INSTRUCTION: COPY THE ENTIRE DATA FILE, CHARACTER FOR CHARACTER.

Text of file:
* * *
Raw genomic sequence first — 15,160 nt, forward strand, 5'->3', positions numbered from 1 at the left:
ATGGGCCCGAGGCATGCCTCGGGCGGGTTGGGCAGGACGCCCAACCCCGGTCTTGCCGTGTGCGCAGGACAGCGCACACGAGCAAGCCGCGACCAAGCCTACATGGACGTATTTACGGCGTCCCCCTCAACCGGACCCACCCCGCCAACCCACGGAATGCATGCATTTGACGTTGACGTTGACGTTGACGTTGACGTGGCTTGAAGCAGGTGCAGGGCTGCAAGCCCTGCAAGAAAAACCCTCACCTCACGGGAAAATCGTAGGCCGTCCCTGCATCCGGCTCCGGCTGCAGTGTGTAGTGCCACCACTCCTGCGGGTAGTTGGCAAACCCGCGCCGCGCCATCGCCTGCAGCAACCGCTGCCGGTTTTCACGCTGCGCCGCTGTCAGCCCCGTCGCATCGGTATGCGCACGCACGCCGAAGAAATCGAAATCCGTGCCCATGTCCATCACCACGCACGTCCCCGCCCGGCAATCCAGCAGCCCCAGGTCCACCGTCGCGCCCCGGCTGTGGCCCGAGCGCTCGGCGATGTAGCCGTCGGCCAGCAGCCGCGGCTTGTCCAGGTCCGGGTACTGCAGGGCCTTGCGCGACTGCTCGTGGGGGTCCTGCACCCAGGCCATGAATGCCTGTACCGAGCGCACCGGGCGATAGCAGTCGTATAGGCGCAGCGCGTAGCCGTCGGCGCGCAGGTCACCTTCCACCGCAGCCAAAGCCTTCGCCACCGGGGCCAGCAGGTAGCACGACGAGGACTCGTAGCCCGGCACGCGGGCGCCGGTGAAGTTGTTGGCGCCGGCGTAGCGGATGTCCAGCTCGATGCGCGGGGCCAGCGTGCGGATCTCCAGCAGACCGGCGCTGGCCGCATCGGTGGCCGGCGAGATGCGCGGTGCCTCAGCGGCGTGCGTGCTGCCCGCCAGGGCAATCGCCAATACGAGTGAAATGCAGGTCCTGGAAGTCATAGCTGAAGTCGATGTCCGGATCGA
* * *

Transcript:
Raw genomic sequence first — 15,160 nt, forward strand, 5'->3', positions numbered from 1 at the left:
ATGGGCCCGAGGCATGCCTCGGGCGGGTTGGGCAGGACGCCCAACCCCGGTCTTGCCGTGTGCGCAGGACAGCGCACACGAGCAAGCCGCGACCAAGCCTACATGGACGTATTTACGGCGTCCCCCTCAACCGGACCCACCCCGCCAACCCACGGAATGCATGCATTTGACGTTGACGTTGACGTTGACGTTGACGTGGCTTGAAGCAGGTGCAGGGCTGCAAGCCCTGCAAGAAAAACCCTCACCTCACGGGAAAATCGTAGGCCGTCCCTGCATCCGGCTCCGGCTGCAGTGTGTAGTGCCACCACTCCTGCGGGTAGTTGGCAAACCCGCGCCGCGCCATCGCCTGCAGCAACCGCTGCCGGTTTTCACGCTGCGCCGCTGTCAGCCCCGTCGCATCGGTATGCGCACGCACGCCGAAGAAATCGAAATCCGTGCCCATGTCCATCACCACGCACGTCCCCGCCCGGCAATCCAGCAGCCCCAGGTCCACCGTCGCGCCCCGGCTGTGGCCCGAGCGCTCGGCGATGTAGCCGTCGGCCAGCAGCCGCGGCTTGTCCAGGTCCGGGTACTGCAGGGCCTTGCGCGACTGCTCGTGGGGGTCCTGCACCCAGGCCATGAATGCCTGTACCGAGCGCACCGGGCGATAGCAGTCGTATAGGCGCAGCGCGTAGCCGTCGGCGCGCAGGTCACCTTCCACCGCAGCCAAAGCCTTCGCCACCGGGGCCAGCAGGTAGCACGACGAGGACTCGTAGCCCGGCACGCGGGCGCCGGTGAAGTTGTTGGCGCCGGCGTAGCGGATGTCCAGCTCGATGCGCGGGGCCAGCGTGCGGATCTCCAGCAGACCGGCGCTGGCCGCATCGGTGGCCGGCGAGATGCGCGGTGCCTCAGCGGCGTGCGTGCTGCCCGCCAGGGCAATCGCCAATACGAGTGAAATGCAGGTCCTGGAAGTCATAGCTGAAGTCGATGTCCGGATCGA